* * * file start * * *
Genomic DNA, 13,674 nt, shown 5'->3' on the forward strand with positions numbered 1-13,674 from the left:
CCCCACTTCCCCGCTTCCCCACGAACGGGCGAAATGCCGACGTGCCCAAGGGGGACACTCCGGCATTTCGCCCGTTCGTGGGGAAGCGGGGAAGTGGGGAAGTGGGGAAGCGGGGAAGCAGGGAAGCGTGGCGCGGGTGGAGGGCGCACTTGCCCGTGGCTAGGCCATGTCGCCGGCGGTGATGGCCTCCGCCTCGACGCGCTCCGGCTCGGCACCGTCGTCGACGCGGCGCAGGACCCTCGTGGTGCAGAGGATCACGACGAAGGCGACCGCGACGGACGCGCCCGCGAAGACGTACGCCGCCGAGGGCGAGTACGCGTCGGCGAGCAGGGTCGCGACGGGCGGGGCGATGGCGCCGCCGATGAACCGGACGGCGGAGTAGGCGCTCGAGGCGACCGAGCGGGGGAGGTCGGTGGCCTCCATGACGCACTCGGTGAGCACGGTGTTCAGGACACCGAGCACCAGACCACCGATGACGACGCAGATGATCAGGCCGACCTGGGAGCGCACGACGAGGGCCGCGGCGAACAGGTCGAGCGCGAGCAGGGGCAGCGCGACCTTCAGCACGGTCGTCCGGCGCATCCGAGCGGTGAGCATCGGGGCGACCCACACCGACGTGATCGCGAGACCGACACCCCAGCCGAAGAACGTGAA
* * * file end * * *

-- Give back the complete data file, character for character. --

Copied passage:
Genomic DNA, 13,674 nt, shown 5'->3' on the forward strand with positions numbered 1-13,674 from the left:
CCCCACTTCCCCGCTTCCCCACGAACGGGCGAAATGCCGACGTGCCCAAGGGGGACACTCCGGCATTTCGCCCGTTCGTGGGGAAGCGGGGAAGTGGGGAAGTGGGGAAGCGGGGAAGCAGGGAAGCGTGGCGCGGGTGGAGGGCGCACTTGCCCGTGGCTAGGCCATGTCGCCGGCGGTGATGGCCTCCGCCTCGACGCGCTCCGGCTCGGCACCGTCGTCGACGCGGCGCAGGACCCTCGTGGTGCAGAGGATCACGACGAAGGCGACCGCGACGGACGCGCCCGCGAAGACGTACGCCGCCGAGGGCGAGTACGCGTCGGCGAGCAGGGTCGCGACGGGCGGGGCGATGGCGCCGCCGATGAACCGGACGGCGGAGTAGGCGCTCGAGGCGACCGAGCGGGGGAGGTCGGTGGCCTCCATGACGCACTCGGTGAGCACGGTGTTCAGGACACCGAGCACCAGACCACCGATGACGACGCAGATGATCAGGCCGACCTGGGAGCGCACGACGAGGGCCGCGGCGAACAGGTCGAGCGCGAGCAGGGGCAGCGCGACCTTCAGCACGGTCGTCCGGCGCATCCGAGCGGTGAGCATCGGGGCGACCCACACCGACGTGATCGCGAGACCGACACCCCAGCCGAAGAACGTGAA